This work presents the Multi-Bees-Tracker (MBT3D) algorithm, a Python framework implementing a deep association tracker for Tracking-By-Detection, to address the challenging task of tracking flight paths of bumblebees in a social group. While tracking algorithms for bumblebees exist, they often come with intensive restrictions, such as the need for sufficient lighting, high contrast between the animal and background, absence of occlusion, significant user input, etc. Tracking flight paths of bumblebees in a social group is challenging. They suddenly adjust movements and change their appearance during different wing beat states while exhibiting significant similarities in their individual appearance. The MBT3D tracker, developed in this research, is an adaptation of an existing ant tracking algorithm for bumblebee tracking. It incorporates an offline trained appearance descriptor along with a Kalman Filter for appearance and motion matching. Different detector architectures for upstream detections (You Only Look Once (YOLOv5), Faster Region Proposal Convolutional Neural Network (Faster R-CNN), and RetinaNet) are investigated in a comparative study to optimize performance. The detection models were trained on a dataset containing 11359 labeled bumblebee images. YOLOv5 reaches an Average Precision of AP = 53, 8%, Faster R-CNN achieves AP = 45, 3% and RetinaNet AP = 38, 4% on the bumblebee validation dataset, which consists of 1323 labeled bumblebee images. The tracker’s appearance model is trained on 144 samples. The tracker (with Faster R-CNN detections) reaches a Multiple Object Tracking Accuracy MOTA = 93, 5% and a Multiple Object Tracking Precision MOTP = 75, 6% on a validation dataset containing 2000 images, competing with state-of-the-art computer vision methods. The framework allows reliable tracking of different bumblebees in the same video stream with rarely occurring identity switches (IDS). MBT3D has much lower IDS than other commonly used algorithms, with one of the lowest false positive rates, competing with state-of-the-art animal tracking algorithms. The developed framework reconstructs the 3-dimensional (3D) flight paths of the bumblebees by triangulation. It also handles and compares two alternative stereo camera pairs if desired.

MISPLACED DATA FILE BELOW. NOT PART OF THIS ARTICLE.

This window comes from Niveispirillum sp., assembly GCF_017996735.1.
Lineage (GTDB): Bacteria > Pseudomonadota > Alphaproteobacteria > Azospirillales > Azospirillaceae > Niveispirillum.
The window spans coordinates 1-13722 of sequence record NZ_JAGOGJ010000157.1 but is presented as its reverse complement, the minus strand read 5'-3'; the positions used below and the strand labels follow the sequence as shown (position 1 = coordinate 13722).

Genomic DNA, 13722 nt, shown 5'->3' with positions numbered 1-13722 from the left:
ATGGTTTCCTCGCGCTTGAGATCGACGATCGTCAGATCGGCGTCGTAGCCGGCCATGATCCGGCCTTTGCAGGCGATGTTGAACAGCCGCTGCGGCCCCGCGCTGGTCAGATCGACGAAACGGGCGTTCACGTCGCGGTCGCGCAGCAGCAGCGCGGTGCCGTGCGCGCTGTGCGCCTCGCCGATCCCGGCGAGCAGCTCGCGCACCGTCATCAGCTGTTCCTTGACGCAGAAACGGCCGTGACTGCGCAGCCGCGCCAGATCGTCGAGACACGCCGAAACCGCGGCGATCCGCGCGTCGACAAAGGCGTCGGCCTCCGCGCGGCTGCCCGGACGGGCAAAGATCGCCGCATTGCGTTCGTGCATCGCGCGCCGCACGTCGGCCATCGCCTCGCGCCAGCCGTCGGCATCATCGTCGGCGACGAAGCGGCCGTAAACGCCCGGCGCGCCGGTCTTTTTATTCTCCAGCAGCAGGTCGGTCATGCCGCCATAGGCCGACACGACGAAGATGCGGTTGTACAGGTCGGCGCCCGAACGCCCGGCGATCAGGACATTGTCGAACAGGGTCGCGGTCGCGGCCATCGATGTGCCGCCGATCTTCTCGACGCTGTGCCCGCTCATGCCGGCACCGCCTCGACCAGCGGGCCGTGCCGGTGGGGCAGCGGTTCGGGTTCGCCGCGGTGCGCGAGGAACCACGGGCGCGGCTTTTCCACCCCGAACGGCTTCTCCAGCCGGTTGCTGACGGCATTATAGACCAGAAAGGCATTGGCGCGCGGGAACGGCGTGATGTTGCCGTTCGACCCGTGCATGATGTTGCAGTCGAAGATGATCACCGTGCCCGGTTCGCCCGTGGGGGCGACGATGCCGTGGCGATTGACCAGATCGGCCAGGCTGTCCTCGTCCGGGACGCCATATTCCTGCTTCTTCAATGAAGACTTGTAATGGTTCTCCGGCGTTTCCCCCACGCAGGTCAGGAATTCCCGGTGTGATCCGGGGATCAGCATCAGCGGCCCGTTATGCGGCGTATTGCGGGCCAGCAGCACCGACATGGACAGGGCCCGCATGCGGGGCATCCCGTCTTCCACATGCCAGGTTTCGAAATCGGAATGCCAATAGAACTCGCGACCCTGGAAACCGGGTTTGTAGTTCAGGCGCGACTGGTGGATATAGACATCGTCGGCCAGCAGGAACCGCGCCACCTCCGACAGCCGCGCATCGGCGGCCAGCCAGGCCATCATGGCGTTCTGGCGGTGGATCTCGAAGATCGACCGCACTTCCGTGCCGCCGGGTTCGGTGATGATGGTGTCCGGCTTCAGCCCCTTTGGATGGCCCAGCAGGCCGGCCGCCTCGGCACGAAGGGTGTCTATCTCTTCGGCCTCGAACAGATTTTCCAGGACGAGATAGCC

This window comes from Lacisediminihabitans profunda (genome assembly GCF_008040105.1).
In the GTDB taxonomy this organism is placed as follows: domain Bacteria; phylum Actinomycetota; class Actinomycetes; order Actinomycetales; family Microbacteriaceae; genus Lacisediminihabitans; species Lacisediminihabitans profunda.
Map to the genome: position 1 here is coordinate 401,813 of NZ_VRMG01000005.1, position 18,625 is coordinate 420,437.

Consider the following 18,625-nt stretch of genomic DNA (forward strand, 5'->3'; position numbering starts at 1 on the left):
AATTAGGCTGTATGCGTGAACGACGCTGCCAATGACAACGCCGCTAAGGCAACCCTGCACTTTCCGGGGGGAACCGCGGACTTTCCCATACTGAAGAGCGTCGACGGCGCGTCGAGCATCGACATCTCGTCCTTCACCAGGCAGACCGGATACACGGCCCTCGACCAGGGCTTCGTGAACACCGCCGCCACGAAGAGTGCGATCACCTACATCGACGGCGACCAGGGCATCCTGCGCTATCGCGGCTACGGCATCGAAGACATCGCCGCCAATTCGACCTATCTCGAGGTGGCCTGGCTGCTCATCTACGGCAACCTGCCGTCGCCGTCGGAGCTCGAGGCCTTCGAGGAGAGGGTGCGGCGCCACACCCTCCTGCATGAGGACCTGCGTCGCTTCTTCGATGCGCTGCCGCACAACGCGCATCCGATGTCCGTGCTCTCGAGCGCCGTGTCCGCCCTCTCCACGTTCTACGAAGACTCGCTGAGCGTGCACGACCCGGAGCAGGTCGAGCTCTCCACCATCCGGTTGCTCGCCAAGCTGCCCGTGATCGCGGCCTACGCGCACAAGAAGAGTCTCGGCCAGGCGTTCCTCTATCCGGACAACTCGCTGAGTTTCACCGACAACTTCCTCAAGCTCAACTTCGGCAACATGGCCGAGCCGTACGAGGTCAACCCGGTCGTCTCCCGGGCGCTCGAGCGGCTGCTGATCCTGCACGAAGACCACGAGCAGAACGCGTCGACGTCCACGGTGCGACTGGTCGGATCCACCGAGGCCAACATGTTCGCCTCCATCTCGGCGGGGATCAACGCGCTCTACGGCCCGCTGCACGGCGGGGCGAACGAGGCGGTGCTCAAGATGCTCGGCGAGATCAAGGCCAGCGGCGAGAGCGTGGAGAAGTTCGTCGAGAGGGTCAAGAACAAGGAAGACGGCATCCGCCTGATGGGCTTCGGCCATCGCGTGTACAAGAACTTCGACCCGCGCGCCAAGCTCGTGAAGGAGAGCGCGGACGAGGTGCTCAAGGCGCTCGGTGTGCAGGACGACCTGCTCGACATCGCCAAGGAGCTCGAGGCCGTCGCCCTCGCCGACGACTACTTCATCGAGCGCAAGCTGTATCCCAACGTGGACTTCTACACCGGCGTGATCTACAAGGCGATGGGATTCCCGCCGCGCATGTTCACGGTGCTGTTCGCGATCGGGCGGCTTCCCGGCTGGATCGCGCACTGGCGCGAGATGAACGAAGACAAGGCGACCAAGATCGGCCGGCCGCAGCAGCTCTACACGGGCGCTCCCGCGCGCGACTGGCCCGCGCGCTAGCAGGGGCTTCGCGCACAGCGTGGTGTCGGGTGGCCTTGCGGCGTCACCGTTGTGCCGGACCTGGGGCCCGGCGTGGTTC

Unmanned Aerial Vehicles (UAV) constantly gain in versatility. However, more reliable path planning algorithms are required until full autonomous UAV operation is possible. This work investigates the algorithm 3DVFH* and analyses its dependency on its cost function weights in 2400 environments. The analysis shows that the 3DVFH* can find a suitable path in every environment. However, a particular type of environment requires a specific choice of cost function weights. For minimal failure, probability interdependencies between the weights of the cost function have to be considered. This dependency reduces the number of control parameters and simplifies the usage of the 3DVFH*. Weights for costs associated with vertical evasion (pitch cost) and vicinity to obstacles (obstacle cost) have the highest influence on the failure probability of the local path planner. Environments with mainly very tall buildings (like large American city centres) require a preference for horizontal avoidance manoeuvres (achieved with high pitch cost weights). In contrast, environments with medium-to-low buildings (like European city centres) benefit from vertical avoidance manoeuvres (achieved with low pitch cost weights). The cost of the vicinity to obstacles also plays an essential role and must be chosen adequately for the environment. Choosing these two weights ideal is sufficient to reduce the failure probability below 10%.